President Yushchenko: I’ve traveled with a camera, I’ve seen thousands of fantastic scenes, which I shot, and I would like to make some kind of album of the Ukraine that I’ve seen and of the world that I’ve seen.
Flip vertical, make a good perspective.
Photographer 1: One more second.
President Yushchenko: Got one?
Photographer 2: Not bad.
Photographer 1: One more second, one more second.
President Yushchenko: Kolya, you’re our only hope. Flip vertical!
Lately, our President has traveled a lot: Lybia, Egypt, Poland. He hasn’t not failed to “phone home.” Speaking in Warsaw on Tuesday, President Yushchenko rejected the idea of a two-round election, saying this about the upcoming mayoral election in Kyiv:
“The country needs stabilnist, quietude, not PR tricks and electioneering technologies.”
Let’s set the record straight on stabilnist. In Ukraine, stabilnist (стабільність) does not necessarily correspond to the English word stability (e.g. stability in the global financial market, stability in the Middle East, etc).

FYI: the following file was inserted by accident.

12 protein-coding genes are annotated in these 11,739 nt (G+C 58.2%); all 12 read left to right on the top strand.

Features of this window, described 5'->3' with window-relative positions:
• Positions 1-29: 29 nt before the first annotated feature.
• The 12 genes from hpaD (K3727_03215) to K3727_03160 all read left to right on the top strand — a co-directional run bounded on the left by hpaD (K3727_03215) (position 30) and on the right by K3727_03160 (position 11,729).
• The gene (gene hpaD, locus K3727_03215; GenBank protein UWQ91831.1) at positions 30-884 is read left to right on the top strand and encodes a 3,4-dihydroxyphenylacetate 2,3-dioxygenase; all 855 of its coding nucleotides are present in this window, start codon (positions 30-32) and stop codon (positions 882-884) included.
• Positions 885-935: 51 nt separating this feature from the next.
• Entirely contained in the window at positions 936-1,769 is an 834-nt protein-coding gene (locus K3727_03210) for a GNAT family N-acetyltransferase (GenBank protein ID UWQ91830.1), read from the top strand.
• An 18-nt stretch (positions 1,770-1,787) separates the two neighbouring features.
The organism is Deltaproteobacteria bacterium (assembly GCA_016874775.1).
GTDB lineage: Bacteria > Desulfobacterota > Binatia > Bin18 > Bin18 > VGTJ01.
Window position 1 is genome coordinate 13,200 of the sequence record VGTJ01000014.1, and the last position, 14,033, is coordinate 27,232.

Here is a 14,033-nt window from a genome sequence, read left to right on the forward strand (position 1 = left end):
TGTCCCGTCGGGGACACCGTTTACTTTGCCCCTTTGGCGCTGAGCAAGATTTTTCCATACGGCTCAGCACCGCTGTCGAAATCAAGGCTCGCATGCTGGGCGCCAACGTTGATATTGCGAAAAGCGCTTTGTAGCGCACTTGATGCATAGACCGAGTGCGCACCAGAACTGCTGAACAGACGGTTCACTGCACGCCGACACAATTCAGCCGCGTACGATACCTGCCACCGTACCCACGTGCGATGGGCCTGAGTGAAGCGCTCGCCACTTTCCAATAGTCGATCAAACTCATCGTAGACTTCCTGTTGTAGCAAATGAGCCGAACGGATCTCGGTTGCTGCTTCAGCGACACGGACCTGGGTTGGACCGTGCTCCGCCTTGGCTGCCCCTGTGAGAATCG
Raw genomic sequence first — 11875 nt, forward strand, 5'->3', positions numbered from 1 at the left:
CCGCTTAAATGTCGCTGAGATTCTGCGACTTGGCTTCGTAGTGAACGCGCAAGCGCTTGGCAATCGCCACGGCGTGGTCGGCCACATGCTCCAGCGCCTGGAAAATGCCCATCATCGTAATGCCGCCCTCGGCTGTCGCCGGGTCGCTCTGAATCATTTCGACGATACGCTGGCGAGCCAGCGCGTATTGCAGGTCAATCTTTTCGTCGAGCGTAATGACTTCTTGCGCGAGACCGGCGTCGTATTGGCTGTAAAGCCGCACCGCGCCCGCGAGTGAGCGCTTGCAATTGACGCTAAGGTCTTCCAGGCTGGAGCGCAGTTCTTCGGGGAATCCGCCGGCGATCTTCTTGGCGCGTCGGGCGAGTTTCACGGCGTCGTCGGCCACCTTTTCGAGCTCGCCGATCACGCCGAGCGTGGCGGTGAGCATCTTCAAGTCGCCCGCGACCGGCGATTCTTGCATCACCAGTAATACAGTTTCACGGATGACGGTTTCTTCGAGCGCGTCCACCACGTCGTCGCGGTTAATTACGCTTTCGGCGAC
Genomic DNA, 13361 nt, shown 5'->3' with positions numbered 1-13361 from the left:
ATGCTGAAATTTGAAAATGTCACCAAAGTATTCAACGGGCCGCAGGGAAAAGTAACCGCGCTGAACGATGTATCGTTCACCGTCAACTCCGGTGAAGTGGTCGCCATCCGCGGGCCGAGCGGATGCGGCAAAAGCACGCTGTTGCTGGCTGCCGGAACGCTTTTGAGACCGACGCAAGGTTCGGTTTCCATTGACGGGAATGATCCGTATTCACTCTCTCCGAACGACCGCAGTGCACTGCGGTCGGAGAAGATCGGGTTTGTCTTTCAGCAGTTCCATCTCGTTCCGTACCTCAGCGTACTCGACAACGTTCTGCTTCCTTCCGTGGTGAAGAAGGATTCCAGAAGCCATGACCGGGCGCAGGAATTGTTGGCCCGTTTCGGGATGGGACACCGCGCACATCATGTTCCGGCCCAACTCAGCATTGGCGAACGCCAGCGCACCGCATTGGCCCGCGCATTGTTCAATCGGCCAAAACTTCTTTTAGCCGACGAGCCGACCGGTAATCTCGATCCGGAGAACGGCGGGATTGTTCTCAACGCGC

An analysis of Ukraine’s political context provides the following synonyms for stabilnist: servility, slavery, stupidity, sovok, spin, stagnation, special interests, submissiveness, societal sadomasochism. Regrettably, the S-word — so skillfully spun by the Yanukovych camp — has deeply penetrated Yushchenko’s vocabulary.
What does stabilnist mean in terms of Kyiv mayoral elections? Who stands to benefit from a single-round election?
The answer is Mayor Chernovetsky.
Faced with a dispersed collection of challengers, namely Klychko, Turchynov, Katerynchuk, et al, incumbent Mayor Chernovetsky has a high chance of winning a plurality. He did it in 2006, with 32 percent of the vote; he may do it again.
By supporting stabilnist instead of a two-round election, Yushchenko puts his stamp of approval on Chernovetsky’s stewardship of Kyiv and boosts his re-election chances.
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